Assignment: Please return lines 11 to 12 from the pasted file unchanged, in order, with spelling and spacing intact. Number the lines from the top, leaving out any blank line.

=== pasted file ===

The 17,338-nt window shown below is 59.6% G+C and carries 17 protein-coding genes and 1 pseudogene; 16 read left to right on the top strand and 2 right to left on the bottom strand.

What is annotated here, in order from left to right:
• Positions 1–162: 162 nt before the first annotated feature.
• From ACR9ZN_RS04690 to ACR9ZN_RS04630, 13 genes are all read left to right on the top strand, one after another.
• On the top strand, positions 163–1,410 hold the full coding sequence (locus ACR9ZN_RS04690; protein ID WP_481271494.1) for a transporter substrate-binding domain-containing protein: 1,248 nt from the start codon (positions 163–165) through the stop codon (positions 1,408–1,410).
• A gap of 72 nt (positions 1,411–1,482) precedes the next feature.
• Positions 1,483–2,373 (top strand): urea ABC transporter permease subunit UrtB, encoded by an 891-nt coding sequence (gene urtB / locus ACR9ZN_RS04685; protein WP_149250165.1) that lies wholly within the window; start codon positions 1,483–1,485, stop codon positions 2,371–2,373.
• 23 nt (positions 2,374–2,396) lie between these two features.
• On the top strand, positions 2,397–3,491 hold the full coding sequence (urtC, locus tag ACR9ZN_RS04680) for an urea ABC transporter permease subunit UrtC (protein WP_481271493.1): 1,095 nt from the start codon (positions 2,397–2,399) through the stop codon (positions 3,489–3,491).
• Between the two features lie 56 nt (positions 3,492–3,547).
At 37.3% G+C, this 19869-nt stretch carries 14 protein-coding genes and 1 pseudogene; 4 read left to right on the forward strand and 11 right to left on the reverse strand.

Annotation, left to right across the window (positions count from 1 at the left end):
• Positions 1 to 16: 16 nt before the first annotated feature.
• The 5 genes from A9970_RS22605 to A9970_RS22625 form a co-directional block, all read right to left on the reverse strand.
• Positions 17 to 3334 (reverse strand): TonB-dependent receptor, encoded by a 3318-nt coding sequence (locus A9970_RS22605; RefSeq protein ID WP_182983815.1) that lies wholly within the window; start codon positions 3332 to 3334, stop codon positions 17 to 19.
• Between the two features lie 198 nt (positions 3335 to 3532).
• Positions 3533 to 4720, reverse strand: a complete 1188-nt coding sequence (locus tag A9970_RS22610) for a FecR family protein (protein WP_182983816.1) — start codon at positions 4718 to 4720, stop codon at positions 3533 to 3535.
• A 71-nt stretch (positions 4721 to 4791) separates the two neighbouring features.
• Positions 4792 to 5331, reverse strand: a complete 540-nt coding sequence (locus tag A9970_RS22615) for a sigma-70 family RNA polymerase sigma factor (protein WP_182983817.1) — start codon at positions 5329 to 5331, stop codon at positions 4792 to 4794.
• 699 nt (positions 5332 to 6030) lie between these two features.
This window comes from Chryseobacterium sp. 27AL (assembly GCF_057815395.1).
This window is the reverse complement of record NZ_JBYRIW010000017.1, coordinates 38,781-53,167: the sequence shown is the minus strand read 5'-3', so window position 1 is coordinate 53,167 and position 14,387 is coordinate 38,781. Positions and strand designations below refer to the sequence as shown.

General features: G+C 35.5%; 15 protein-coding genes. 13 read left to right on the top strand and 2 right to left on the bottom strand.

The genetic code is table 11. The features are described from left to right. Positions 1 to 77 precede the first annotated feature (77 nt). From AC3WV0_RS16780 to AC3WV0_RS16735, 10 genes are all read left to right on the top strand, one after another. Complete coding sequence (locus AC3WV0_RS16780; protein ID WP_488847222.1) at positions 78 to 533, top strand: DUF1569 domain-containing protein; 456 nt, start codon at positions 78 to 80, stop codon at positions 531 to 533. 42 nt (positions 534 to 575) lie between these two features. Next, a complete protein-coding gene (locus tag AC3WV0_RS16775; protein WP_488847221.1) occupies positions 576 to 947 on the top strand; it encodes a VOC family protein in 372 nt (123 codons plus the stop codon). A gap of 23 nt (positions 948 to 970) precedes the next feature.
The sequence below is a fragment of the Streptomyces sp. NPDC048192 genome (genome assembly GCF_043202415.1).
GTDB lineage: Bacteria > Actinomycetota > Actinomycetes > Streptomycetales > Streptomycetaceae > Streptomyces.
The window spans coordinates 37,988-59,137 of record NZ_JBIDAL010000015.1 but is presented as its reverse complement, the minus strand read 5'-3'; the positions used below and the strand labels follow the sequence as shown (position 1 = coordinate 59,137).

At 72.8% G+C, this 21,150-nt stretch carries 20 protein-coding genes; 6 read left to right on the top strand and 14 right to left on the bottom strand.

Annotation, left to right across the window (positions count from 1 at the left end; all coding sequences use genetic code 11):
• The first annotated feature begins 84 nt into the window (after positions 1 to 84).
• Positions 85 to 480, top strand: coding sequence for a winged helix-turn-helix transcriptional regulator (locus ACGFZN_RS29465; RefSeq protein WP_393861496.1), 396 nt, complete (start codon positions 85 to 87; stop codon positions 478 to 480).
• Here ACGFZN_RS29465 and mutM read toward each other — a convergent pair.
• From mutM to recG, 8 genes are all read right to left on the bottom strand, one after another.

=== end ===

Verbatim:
At 37.3% G+C, this 19869-nt stretch carries 14 protein-coding genes and 1 pseudogene; 4 read left to right on the forward strand and 11 right to left on the reverse strand.

Annotation, left to right across the window (positions count from 1 at the left end):